Home Care Workers To See Slight Wage Increase Under New State Budget
Under the new state budget, caregivers for people with disabilities will see an hourly wage increase of 50 cents an hour.
The state-funded workers are known as direct service providers. They provide in-home care for people with disabilities, helping them dress, bathe, and perform other tasks.
Dale Morrissey is the CEO of the Developmental Services Center in Champaign. He said across the state, organizations like his have struggled for years with high staff turnover.
“It's tough work," Morrissey said. "It's very rewarding work, but it's tough work, to ask people to work at such low wages.”
Morrissey said average pay for direct service providers is about $10 an hour. Prior to last year’s 75 cent hourly wage increase, he said home care workers had not received a raise in ten years.
Meanwhile, staffing challenges have kept the DSC from opening the doors of a group home in Mahomet, meant to house four people with developmental disabilities.
Morrissey said the delay, which is going on two years, is the direct result of his organization's inability to recruit and retain direct service providers. Many workers leave for higher-paying jobs in other sectors.
“For the 11 homes we operate, for the last several months -- we’ve had a few people leave, a few come -- but we've been down about 12 staff positions,” Morrissey said.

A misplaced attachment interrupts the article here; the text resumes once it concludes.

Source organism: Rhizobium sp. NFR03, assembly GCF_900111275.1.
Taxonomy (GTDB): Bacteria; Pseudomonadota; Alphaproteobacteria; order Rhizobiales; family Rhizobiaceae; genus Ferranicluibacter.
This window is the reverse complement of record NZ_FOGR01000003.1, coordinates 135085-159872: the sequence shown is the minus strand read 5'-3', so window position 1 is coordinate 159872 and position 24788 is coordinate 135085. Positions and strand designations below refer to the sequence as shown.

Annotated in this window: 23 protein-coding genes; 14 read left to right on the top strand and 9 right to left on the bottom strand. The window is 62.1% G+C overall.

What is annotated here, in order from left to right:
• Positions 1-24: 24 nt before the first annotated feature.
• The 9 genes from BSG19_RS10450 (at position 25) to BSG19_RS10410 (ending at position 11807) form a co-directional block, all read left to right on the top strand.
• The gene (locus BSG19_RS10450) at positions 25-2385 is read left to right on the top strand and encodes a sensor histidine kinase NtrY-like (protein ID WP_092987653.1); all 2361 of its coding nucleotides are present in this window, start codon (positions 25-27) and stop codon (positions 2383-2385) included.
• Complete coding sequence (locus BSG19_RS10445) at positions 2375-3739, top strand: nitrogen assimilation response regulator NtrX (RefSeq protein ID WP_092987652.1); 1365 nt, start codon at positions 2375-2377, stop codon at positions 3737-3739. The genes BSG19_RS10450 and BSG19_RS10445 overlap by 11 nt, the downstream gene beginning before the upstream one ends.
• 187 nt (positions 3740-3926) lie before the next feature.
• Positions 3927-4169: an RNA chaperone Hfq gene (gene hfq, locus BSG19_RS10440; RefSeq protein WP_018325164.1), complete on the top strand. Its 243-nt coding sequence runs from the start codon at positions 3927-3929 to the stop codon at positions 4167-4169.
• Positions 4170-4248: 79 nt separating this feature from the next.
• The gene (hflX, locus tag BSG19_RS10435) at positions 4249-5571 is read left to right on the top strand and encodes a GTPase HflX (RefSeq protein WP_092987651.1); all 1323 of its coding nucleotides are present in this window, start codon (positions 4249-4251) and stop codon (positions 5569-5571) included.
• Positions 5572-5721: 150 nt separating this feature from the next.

Without adequate staff, Morrissey said they cannot safely open the group home.
Morrissey said the 50-cent hourly wage increase is small, but is a much-needed step in the right direction. Fundraising efforts and financial support from the United Way have enabled the DSC to continue operating through difficult financial times.
Similar organizations across the state have not been as fortunate, said Morrissey, is also chair of the board of directors for the Illinois Association of Rehabilitation Facilities.
A bill passed by the Illinois Senate earlier this year would increase wages to $15 an hour by 2021. The bill moved onto the House, but no action was taken before the end of the spring legislative session on May 31. Morrissey said the bill is essentially dead, but could be reintroduced in the next session if a person or organization decides to support it.
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